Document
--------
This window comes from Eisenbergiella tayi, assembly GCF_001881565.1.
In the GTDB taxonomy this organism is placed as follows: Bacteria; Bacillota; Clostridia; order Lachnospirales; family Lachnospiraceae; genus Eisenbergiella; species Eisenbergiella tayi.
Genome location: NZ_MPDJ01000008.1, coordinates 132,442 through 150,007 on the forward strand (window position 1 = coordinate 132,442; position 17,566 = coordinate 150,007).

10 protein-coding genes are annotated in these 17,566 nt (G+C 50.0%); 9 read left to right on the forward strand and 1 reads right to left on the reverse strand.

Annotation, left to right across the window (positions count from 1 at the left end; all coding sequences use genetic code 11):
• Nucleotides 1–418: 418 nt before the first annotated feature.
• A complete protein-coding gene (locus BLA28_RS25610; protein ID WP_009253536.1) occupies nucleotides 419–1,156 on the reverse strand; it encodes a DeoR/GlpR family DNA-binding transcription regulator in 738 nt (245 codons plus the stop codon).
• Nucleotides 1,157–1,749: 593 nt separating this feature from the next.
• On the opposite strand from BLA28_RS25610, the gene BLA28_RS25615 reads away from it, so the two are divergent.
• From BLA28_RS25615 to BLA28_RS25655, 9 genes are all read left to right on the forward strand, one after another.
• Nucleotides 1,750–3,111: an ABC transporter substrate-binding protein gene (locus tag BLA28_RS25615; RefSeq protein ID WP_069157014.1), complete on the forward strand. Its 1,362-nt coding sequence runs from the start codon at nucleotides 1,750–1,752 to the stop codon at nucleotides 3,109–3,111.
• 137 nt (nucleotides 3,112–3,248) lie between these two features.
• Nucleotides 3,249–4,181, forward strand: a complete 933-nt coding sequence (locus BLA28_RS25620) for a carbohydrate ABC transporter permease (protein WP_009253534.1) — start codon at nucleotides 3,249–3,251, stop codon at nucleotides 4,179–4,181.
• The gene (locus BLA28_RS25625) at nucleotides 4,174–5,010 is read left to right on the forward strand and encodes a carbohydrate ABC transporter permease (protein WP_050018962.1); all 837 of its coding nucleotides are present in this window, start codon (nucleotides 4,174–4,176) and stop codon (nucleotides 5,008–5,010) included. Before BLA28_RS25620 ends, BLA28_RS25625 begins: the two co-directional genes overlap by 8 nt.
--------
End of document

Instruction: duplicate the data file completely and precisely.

This window comes from Eisenbergiella tayi, assembly GCF_001881565.1.
In the GTDB taxonomy this organism is placed as follows: Bacteria; Bacillota; Clostridia; order Lachnospirales; family Lachnospiraceae; genus Eisenbergiella; species Eisenbergiella tayi.
Genome location: NZ_MPDJ01000008.1, coordinates 132,442 through 150,007 on the forward strand (window position 1 = coordinate 132,442; position 17,566 = coordinate 150,007).

10 protein-coding genes are annotated in these 17,566 nt (G+C 50.0%); 9 read left to right on the forward strand and 1 reads right to left on the reverse strand.

Annotation, left to right across the window (positions count from 1 at the left end; all coding sequences use genetic code 11):
• Nucleotides 1–418: 418 nt before the first annotated feature.
• A complete protein-coding gene (locus BLA28_RS25610; protein ID WP_009253536.1) occupies nucleotides 419–1,156 on the reverse strand; it encodes a DeoR/GlpR family DNA-binding transcription regulator in 738 nt (245 codons plus the stop codon).
• Nucleotides 1,157–1,749: 593 nt separating this feature from the next.
• On the opposite strand from BLA28_RS25610, the gene BLA28_RS25615 reads away from it, so the two are divergent.
• From BLA28_RS25615 to BLA28_RS25655, 9 genes are all read left to right on the forward strand, one after another.
• Nucleotides 1,750–3,111: an ABC transporter substrate-binding protein gene (locus tag BLA28_RS25615; RefSeq protein ID WP_069157014.1), complete on the forward strand. Its 1,362-nt coding sequence runs from the start codon at nucleotides 1,750–1,752 to the stop codon at nucleotides 3,109–3,111.
• 137 nt (nucleotides 3,112–3,248) lie between these two features.
• Nucleotides 3,249–4,181, forward strand: a complete 933-nt coding sequence (locus BLA28_RS25620) for a carbohydrate ABC transporter permease (protein WP_009253534.1) — start codon at nucleotides 3,249–3,251, stop codon at nucleotides 4,179–4,181.
• The gene (locus BLA28_RS25625) at nucleotides 4,174–5,010 is read left to right on the forward strand and encodes a carbohydrate ABC transporter permease (protein WP_050018962.1); all 837 of its coding nucleotides are present in this window, start codon (nucleotides 4,174–4,176) and stop codon (nucleotides 5,008–5,010) included. Before BLA28_RS25620 ends, BLA28_RS25625 begins: the two co-directional genes overlap by 8 nt.